|North Yorkshire pretty empty; Mr Law's|
collected whorls are which ones?
Last year I wrote a piece entitled The Altruistic Patrick Law. My title was derived from what he said in conversation, “Doing stuff for other people makes me feel good!” Tizer, his Patterdale terrier and detecting partner also featured.I will not repost it here because Mr Winter will only moan, so you can visit his blog to see the disturbing picture of 'Pat’s collection of spindle whorls reached over 100 in 2016'. How many sites and assemblages have holes in them where once the archaeological record once contained these 100 objects and associated material and evidence? What has the information which they could have provided been replaced with? A personal collection of 100 - apparently unlabelled - loose artefact. In what way has Mr Law's collecting advanced our knowledge of the sites which those items came from? How many holes has Mr Law personally dug in the archaeological record on the sites where these objects were found to get this monothematic collection - and how many (and what kind of) associated items were not collected, pottery, loomweights, carding comb teeth, heddle elements, thread beaters, nap shears? In what way does Mr Law's collection not represent knowledge theft for personal entertainment on a massive scale?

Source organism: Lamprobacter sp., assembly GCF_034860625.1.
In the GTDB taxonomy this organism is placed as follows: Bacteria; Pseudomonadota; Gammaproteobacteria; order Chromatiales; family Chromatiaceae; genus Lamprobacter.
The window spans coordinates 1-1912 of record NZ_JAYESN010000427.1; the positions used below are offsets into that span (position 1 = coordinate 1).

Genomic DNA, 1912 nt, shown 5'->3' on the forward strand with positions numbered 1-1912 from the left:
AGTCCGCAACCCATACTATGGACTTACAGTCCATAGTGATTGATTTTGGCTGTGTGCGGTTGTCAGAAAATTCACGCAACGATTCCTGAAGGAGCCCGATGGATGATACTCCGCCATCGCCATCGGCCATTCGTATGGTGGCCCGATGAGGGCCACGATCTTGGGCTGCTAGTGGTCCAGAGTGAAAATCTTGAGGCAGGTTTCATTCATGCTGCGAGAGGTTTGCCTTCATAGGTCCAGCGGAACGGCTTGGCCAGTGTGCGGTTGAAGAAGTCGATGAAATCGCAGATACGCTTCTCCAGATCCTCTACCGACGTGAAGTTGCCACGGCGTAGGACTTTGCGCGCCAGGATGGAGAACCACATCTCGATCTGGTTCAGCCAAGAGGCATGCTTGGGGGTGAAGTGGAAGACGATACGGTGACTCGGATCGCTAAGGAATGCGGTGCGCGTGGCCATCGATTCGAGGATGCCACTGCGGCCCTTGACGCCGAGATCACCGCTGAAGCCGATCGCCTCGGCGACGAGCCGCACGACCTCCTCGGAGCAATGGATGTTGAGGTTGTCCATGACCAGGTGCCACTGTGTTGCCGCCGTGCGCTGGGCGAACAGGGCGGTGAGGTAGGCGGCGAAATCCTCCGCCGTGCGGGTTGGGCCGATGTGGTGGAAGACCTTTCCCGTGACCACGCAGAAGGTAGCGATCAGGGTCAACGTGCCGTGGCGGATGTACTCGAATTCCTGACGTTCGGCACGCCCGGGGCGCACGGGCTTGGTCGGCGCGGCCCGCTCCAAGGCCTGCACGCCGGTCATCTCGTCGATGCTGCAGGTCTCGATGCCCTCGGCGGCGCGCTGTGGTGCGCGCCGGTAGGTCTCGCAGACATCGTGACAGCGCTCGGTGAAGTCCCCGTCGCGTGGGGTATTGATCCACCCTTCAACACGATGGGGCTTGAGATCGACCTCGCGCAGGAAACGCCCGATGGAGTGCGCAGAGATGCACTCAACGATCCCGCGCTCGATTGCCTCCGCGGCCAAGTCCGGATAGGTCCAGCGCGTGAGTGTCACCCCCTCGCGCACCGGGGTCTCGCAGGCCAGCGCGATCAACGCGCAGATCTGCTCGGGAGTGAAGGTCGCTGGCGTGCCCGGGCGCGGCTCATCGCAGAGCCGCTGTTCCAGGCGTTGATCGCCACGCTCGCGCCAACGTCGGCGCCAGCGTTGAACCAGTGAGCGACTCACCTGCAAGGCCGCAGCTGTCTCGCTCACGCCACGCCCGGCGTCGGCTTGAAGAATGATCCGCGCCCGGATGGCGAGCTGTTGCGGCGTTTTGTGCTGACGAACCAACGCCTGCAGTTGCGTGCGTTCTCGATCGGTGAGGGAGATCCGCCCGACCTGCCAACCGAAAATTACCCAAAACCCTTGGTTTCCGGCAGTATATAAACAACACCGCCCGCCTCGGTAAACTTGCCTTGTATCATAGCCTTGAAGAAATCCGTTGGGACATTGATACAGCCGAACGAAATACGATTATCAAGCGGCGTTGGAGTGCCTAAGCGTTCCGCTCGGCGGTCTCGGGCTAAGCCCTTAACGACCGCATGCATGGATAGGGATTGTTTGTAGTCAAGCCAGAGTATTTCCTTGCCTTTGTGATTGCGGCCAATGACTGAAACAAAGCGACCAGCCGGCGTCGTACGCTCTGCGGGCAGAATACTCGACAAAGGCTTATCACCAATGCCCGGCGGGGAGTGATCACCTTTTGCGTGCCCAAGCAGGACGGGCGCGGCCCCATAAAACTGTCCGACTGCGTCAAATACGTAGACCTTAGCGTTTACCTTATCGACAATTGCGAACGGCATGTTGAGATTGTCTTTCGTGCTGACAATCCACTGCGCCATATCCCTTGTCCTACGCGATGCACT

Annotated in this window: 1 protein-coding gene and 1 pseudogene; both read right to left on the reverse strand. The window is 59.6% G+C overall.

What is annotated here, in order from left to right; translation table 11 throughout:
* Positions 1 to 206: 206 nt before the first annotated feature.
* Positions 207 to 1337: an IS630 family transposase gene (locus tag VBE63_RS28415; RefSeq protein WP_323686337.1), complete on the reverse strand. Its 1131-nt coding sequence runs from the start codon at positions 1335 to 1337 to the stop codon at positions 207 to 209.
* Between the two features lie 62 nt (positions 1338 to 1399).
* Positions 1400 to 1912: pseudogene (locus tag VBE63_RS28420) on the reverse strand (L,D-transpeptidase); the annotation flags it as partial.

Muddy Mick and Rodger Gamblin have similar accumulations of lead whorls, who else has been pilfering the archaeological record to get bragging rights.
What does a collector do with such an accumulation of duplicate evidence from which to "undertsnd the past"? What happens to them when the collector loses interest in them or dies? If they are sold off, how does the profit get back to the landowner if the objects are unlabelled with findspot? Or do the people who had permission to search think they can hang on to the profits later made from their sale?
I suspect these are questions we'll NOT see discussed on Mr Winter's blog.
UPDATE 9th January 2017
Indeed, the only comment the issue of why one has to personally hoik a hundred artefacts out of their archaeological context to 'understand the past' that one will find on Mr Winter's blog is: 'I see your article got an award – the MBE – (Mentioned in Barford’s Excrement)!'. Very droll, lavatory humour of the usual tekkie lowbrow oikish standards, The point remains though that this kind of collecting cannot be treated in any way as 'citizen archaeology', nor can a loose collection of selected items stripped out of a context be treated as any form of archaeological data. The artefact collectors may wish to dismiss the issue as so much 'excrement', but it remains a fact that these issues remain to be discussed.